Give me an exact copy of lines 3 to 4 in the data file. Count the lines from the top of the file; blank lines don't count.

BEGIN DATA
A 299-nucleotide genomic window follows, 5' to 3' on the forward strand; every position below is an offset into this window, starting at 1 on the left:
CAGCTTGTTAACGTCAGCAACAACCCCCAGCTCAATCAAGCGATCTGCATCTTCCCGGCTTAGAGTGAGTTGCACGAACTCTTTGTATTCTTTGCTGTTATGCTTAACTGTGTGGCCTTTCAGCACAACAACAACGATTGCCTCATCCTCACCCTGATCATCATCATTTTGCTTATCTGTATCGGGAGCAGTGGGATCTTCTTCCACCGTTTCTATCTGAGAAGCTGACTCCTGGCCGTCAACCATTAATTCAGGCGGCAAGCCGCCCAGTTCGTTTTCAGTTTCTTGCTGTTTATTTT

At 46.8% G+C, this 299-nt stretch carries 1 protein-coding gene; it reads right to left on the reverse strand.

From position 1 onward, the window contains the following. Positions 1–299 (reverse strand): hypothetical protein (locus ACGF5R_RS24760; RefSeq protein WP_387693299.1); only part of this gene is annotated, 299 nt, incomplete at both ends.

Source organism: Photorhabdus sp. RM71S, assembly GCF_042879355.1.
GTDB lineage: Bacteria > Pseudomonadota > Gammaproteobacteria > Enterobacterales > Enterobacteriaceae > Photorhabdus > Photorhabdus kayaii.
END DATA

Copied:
At 46.8% G+C, this 299-nt stretch carries 1 protein-coding gene; it reads right to left on the reverse strand.

From position 1 onward, the window contains the following. Positions 1–299 (reverse strand): hypothetical protein (locus ACGF5R_RS24760; RefSeq protein WP_387693299.1); only part of this gene is annotated, 299 nt, incomplete at both ends.